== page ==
A9: The proposal should describe how the transformed applications may still run even if required algorithms and/or libraries are not yet transformed or unlikely to be transformed.
Q10: The sample table (on page 18 for the University version and on page 16 for the Lab version) of the funding opportunity shows five years of funding, whereas the information under Program Funding is that expected awards are to be made for a period of three years. Is the sample table incorrect?
A10: Yes, the sample table should have shown three years instead of five.
Q11: Who owns title to any inventions conceived or reduced to practice under the program prior to the approval or granting of the patent waiver?
A11: With respect to rights to inventions arising from sponsored research and development, pursuant to the Atomic Energy Act of 1954 (42 USC 2011 et seq.) and the Federal Non-nuclear Research and Development Act of 1974 (42 USC 5908), the Department of Energy (U.S. Government) owns title to any subject inventions conceived or reduced to practice by large businesses under the program prior to the approval of the patent waiver. However, the Secretary of Energy, may waive the rights of the United States with respect to any invention or class of inventions made or which may be made by any person or class of persons in the course of or under contract of the Secretary if he determines that the interests of the United States and the general public will best be served by such waiver. Under the Bayh-Dole Act (35 USC 200, et seq.), small businesses and universities generally may elect to retain title to any subject inventions conceived or reduced to practice under the program without the need for a patent waiver.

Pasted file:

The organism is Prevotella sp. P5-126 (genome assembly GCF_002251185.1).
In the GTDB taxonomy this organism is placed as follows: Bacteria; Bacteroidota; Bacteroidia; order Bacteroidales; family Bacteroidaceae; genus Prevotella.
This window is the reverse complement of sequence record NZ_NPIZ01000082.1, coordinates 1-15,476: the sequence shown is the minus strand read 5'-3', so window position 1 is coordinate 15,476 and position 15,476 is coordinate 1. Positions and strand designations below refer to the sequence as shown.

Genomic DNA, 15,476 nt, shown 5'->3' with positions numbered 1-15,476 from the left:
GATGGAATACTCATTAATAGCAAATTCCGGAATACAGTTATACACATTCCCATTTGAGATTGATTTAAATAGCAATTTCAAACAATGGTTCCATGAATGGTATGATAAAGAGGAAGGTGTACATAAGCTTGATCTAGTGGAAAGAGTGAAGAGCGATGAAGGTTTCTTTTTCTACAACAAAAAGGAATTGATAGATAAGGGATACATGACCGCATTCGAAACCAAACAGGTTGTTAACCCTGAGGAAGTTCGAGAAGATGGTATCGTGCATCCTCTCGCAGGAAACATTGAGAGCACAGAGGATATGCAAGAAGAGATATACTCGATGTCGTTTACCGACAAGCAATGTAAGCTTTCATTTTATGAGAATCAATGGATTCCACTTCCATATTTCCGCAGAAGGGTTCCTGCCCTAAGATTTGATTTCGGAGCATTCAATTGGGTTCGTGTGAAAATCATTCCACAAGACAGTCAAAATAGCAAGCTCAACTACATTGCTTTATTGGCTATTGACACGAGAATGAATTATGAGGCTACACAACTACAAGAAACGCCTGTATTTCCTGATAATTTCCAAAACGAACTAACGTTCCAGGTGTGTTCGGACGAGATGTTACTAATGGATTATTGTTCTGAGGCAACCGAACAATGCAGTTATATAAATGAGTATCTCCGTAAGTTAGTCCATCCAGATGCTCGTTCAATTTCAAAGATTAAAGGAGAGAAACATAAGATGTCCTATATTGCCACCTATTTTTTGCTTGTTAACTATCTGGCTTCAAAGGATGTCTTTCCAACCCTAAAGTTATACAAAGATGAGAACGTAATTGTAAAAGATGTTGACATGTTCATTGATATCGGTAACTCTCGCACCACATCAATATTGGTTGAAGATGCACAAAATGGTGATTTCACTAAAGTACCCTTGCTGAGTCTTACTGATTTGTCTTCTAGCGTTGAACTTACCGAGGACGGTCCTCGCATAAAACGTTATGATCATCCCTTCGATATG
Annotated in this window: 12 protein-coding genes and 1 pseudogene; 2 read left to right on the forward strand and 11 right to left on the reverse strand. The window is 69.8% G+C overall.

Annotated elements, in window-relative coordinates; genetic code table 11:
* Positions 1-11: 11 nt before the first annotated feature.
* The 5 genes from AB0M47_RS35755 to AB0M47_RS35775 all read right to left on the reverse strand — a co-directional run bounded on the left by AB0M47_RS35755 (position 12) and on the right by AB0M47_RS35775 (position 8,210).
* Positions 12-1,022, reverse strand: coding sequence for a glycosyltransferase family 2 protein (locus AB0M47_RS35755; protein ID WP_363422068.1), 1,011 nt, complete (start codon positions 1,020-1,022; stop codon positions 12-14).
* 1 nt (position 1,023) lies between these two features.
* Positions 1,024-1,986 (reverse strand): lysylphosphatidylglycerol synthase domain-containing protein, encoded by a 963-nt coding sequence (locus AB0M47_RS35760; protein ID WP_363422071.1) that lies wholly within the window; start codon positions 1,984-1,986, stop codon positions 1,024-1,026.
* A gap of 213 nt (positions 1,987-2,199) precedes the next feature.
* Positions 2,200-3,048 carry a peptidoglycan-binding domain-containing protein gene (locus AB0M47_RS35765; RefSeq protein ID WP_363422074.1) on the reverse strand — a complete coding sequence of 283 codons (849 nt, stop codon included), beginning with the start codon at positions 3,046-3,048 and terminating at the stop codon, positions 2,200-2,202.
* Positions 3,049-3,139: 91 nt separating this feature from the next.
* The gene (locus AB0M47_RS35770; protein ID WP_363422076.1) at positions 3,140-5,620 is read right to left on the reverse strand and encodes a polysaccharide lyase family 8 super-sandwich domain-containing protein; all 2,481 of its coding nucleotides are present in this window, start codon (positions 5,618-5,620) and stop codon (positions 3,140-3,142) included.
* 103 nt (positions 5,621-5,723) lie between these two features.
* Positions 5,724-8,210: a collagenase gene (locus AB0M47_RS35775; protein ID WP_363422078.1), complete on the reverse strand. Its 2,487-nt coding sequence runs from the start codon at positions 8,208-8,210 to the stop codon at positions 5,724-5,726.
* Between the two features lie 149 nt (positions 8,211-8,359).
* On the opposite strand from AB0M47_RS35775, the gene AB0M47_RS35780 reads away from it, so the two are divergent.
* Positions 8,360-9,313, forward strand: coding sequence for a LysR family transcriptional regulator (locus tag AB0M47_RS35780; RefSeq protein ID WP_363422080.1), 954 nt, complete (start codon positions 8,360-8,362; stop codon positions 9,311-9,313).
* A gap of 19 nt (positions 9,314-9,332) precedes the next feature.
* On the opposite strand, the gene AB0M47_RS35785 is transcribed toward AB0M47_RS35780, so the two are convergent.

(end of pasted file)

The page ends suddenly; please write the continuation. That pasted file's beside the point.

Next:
Q12: Who owns title to any inventions conceived or reduced to practice under the program if the Request for Patent Waiver is subsequently disapproved or denied?
A12: Prior to approval of a waiver and subsequent to a disapproval/denial, for large businesses, title to any subject invention vests with the United States in accordance with the Atomic Energy Act of 1954 or the Federal Non-nuclear Research and Development Act. With respect to small business, non-profits and universities, each may elect to retain title to any subject invention pursuant to the Bayh-Dole Act.
Q13: Can the DOE include such a waiver in the final version of the FOA for this procurement?
A13: Yes, a class patent waiver or an advance patent waiver may be granted concurrently with an award for the funding opportunity announcement. The authorization for class waivers is found at 42 USC 5908(c). Class waivers may be appropriate in situations where all members of a particular class would likely qualify for an advance or identified invention waiver. Normally, class waivers are originated by the DOE, however, any person with a direct and substantial interest in a DOE program may request a class waiver by forwarding a written request therefor to the Patent Counsel.
Q14: Is there a citizenship requirement for grants? Can foreign institution apply?